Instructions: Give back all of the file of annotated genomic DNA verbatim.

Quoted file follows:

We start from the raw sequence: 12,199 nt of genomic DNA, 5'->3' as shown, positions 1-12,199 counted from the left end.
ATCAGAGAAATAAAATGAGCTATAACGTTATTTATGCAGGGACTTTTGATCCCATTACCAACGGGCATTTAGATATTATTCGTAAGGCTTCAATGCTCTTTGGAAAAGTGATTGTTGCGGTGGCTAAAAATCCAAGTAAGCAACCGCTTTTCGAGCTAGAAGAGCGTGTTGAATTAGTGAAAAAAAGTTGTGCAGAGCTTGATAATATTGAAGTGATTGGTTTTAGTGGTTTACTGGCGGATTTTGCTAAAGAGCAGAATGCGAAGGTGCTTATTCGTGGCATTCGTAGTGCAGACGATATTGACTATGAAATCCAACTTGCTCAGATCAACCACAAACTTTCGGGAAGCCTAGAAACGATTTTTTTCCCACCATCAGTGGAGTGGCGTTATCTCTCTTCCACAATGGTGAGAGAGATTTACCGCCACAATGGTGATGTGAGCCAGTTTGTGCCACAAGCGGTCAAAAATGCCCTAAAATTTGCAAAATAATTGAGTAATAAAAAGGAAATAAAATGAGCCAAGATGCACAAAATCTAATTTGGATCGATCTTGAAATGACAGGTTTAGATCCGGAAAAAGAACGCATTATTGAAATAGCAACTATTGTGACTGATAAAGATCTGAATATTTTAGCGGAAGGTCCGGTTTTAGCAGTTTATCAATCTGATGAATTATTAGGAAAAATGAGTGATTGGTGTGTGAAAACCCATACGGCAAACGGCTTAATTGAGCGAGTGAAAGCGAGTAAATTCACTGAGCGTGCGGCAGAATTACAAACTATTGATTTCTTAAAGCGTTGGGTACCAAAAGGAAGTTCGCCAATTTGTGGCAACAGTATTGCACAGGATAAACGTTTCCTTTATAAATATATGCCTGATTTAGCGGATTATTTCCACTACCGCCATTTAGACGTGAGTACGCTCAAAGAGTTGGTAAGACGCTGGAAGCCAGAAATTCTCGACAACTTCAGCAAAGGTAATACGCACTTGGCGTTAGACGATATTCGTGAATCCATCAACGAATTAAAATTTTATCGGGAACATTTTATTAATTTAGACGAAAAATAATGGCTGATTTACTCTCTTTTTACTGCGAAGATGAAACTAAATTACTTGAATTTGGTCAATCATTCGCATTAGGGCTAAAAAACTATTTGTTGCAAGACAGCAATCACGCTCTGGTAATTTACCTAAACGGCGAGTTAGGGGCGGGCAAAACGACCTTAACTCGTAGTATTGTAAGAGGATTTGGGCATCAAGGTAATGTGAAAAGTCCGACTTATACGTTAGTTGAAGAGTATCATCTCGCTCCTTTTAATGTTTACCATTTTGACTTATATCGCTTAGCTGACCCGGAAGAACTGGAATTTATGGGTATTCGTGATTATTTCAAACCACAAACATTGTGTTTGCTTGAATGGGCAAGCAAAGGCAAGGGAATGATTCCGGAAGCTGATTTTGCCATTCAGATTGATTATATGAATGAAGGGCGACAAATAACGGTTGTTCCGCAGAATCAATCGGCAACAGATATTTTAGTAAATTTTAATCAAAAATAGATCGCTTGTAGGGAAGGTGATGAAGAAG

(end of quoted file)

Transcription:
We start from the raw sequence: 12,199 nt of genomic DNA, 5'->3' as shown, positions 1-12,199 counted from the left end.
ATCAGAGAAATAAAATGAGCTATAACGTTATTTATGCAGGGACTTTTGATCCCATTACCAACGGGCATTTAGATATTATTCGTAAGGCTTCAATGCTCTTTGGAAAAGTGATTGTTGCGGTGGCTAAAAATCCAAGTAAGCAACCGCTTTTCGAGCTAGAAGAGCGTGTTGAATTAGTGAAAAAAAGTTGTGCAGAGCTTGATAATATTGAAGTGATTGGTTTTAGTGGTTTACTGGCGGATTTTGCTAAAGAGCAGAATGCGAAGGTGCTTATTCGTGGCATTCGTAGTGCAGACGATATTGACTATGAAATCCAACTTGCTCAGATCAACCACAAACTTTCGGGAAGCCTAGAAACGATTTTTTTCCCACCATCAGTGGAGTGGCGTTATCTCTCTTCCACAATGGTGAGAGAGATTTACCGCCACAATGGTGATGTGAGCCAGTTTGTGCCACAAGCGGTCAAAAATGCCCTAAAATTTGCAAAATAATTGAGTAATAAAAAGGAAATAAAATGAGCCAAGATGCACAAAATCTAATTTGGATCGATCTTGAAATGACAGGTTTAGATCCGGAAAAAGAACGCATTATTGAAATAGCAACTATTGTGACTGATAAAGATCTGAATATTTTAGCGGAAGGTCCGGTTTTAGCAGTTTATCAATCTGATGAATTATTAGGAAAAATGAGTGATTGGTGTGTGAAAACCCATACGGCAAACGGCTTAATTGAGCGAGTGAAAGCGAGTAAATTCACTGAGCGTGCGGCAGAATTACAAACTATTGATTTCTTAAAGCGTTGGGTACCAAAAGGAAGTTCGCCAATTTGTGGCAACAGTATTGCACAGGATAAACGTTTCCTTTATAAATATATGCCTGATTTAGCGGATTATTTCCACTACCGCCATTTAGACGTGAGTACGCTCAAAGAGTTGGTAAGACGCTGGAAGCCAGAAATTCTCGACAACTTCAGCAAAGGTAATACGCACTTGGCGTTAGACGATATTCGTGAATCCATCAACGAATTAAAATTTTATCGGGAACATTTTATTAATTTAGACGAAAAATAATGGCTGATTTACTCTCTTTTTACTGCGAAGATGAAACTAAATTACTTGAATTTGGTCAATCATTCGCATTAGGGCTAAAAAACTATTTGTTGCAAGACAGCAATCACGCTCTGGTAATTTACCTAAACGGCGAGTTAGGGGCGGGCAAAACGACCTTAACTCGTAGTATTGTAAGAGGATTTGGGCATCAAGGTAATGTGAAAAGTCCGACTTATACGTTAGTTGAAGAGTATCATCTCGCTCCTTTTAATGTTTACCATTTTGACTTATATCGCTTAGCTGACCCGGAAGAACTGGAATTTATGGGTATTCGTGATTATTTCAAACCACAAACATTGTGTTTGCTTGAATGGGCAAGCAAAGGCAAGGGAATGATTCCGGAAGCTGATTTTGCCATTCAGATTGATTATATGAATGAAGGGCGACAAATAACGGTTGTTCCGCAGAATCAATCGGCAACAGATATTTTAGTAAATTTTAATCAAAAATAGATCGCTTGTAGGGAAGGTGATGAAGAAG